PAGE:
So if for whatever reason you let off the brakes and allow the car to accelerate again, you may not be able to get it slowed down again – which is I think what happened to that guy in CA in the loaner Lexus where several people were killed.

      No matter what kind of car you’re driving, whether it be an old beater with a throttle cable or a modern car with a drive-by-wire throttle, if the throttle ever gets stuck, your first action should be to immediately place the transmission in neutral, then pull over and brake to a safe stop. In real life of course this pretty much never happens but if it does, nobody has to die over this shit.

      In this particular case my gut feeling is it’s pedal misapplication – but the vehicle event data recorder evidence should show that pretty definitively. I’d like to see TTAC report on what that evidence shows when the trial gets to that point.

      • 0 avatar
        spw

        while you are correct in putting the car into neutral, tests have shown that car will stop almost the same whether you have gas pedal pressed or not… I think MT tested it with Camry.

        what happened here was woman pressing gas instead of brakes, not sure how could anything help her.

  • avatar
    Lou_BC

    I suspect that in this case, the lady screwed up or her medical ailments were contributors.
    In the case of the CHP officer fatality, the floor mat did jam the pedal and the guy overheated the brakes trying to slow the car. The car had a push button on/off and apparently they tried that but the button had to be held down several seconds. No attempt was made to put the car into neutral.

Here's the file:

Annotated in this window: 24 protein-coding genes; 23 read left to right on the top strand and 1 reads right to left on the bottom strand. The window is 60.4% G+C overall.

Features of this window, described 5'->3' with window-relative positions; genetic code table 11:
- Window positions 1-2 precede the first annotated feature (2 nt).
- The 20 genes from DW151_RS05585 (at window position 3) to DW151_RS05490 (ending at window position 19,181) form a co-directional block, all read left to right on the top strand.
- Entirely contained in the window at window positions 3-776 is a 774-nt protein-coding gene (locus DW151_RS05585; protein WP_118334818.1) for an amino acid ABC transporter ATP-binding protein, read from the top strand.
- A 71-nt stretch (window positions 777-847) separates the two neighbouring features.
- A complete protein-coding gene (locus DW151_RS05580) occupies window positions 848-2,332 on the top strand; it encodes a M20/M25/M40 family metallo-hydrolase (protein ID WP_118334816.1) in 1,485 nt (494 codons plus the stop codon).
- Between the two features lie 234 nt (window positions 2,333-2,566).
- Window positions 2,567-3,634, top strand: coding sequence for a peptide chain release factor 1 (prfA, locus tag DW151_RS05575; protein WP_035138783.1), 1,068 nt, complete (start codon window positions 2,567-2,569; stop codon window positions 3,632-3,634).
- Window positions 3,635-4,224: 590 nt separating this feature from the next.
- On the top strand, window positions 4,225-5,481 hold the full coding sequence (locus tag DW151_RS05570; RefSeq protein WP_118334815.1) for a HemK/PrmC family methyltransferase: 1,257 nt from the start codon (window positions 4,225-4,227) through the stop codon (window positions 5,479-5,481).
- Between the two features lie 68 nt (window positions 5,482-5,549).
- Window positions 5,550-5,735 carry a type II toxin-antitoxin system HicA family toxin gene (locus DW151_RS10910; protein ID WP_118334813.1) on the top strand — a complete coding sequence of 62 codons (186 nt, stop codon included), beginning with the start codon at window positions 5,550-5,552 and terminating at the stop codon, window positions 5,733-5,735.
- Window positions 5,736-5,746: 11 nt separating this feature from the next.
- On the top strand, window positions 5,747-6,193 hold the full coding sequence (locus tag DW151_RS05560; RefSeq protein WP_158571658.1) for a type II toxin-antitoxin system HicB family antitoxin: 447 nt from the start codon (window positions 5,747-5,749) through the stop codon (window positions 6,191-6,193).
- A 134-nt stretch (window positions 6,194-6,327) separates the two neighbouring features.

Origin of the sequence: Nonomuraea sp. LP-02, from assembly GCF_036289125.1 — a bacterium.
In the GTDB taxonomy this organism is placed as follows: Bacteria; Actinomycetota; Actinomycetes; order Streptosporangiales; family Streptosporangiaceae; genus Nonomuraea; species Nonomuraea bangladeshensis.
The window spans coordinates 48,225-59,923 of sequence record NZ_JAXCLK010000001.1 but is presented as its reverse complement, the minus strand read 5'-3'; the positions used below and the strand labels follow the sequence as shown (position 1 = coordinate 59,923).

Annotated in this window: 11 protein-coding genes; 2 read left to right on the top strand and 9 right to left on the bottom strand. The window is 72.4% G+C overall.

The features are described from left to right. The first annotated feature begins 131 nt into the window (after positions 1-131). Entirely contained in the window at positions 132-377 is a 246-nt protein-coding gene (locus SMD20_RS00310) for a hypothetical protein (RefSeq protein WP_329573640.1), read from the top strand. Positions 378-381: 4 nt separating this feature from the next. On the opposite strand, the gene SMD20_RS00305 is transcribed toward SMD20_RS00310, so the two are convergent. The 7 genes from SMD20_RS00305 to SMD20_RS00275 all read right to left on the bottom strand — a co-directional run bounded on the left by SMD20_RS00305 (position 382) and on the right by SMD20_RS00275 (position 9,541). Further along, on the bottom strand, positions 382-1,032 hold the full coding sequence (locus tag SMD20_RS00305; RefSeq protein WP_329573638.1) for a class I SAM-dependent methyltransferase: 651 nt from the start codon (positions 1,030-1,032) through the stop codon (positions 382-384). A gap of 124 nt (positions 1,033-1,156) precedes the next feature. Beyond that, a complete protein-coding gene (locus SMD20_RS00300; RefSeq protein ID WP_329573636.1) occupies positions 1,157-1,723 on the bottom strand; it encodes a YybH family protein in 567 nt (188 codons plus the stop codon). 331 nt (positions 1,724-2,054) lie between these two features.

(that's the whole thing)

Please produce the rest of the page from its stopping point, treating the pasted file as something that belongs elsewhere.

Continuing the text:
I live in a cold climate and have experienced frozen throttles. Knowing what to do should be somewhere in one’s brain. Statistically, 1/3 of the motoring public should not have a driver’s licence.
    Toyota engineering may have caused some deaths but how does one engineer for stupidity and ignorance?
    Statistics have shown that all brands have documented cases of unintended acceleration. Toyota just happened to be a scapegoat during a major downturn in the USA economy.
    Lets go after the Japs, they did bomb Pearl Harbor.

    • 0 avatar
      sgeffe

      Have had a “throttle misapplication” happen if my sandal-soled flip-flops are loose on my feet. (Except when going to work, they’re on my feet from March 1st through the first snow, provided there isn’t snow on the ground! Hell, I’d wear ‘em IN light snow, too!)

      Sometimes, when they’ve been loose, they would pivot on my feet, and I’d be hitting the brake, but the toe would be brushing the gas!! The very first time this happened (as I was waiting to turn out of a side street), I instinctively dropped the tranny into “Neutral” before even THINKING “WTF is going on?!,” much less figuring out the problem!!

      If we only had people in this country who had a CLUE about driving! Even that cop who got killed in that Lexus should have had NO PROBLEM after dropping the car into Neutral. AFIK, no Lexi have the electronic shifters like the Prius does; B&B, correct me if I’m wrong! Yes, the engine may bounce off the rev-limiter, which may contribute to an “I’m not slowing down” feeling, particularly if the brakes are a smoking mess! But you should be able to get over, if traffic allows, and drive on the shoulder, sideswiping guardrails or the like as necessary in order to stop!

      It does beg the question: is there an emergency Neutral procedure on BMWs and other cars with e-shifters? Will a press of the “P” button at speed simply take the transmission out of gear, or is the button completely non-functional past a certain speed in order to prevent “transmissionus go-kaboomus?”


Back to TopLeave a Reply

You must be logged in to post a comment.

Subscribe without commenting

Recent Comments

New Car Research

Get a Free Dealer Quote

Staff

  • Authors

  • Brendan McAleer, Canada
  • Marcelo De Vasconcellos, Brazil
  • Matthias Gasnier, Australia
  • W. Christian 'Mental' Ward, Abu Dhabi
  • Mark Stevenson, Canada
  • Faisal Ali Khan, India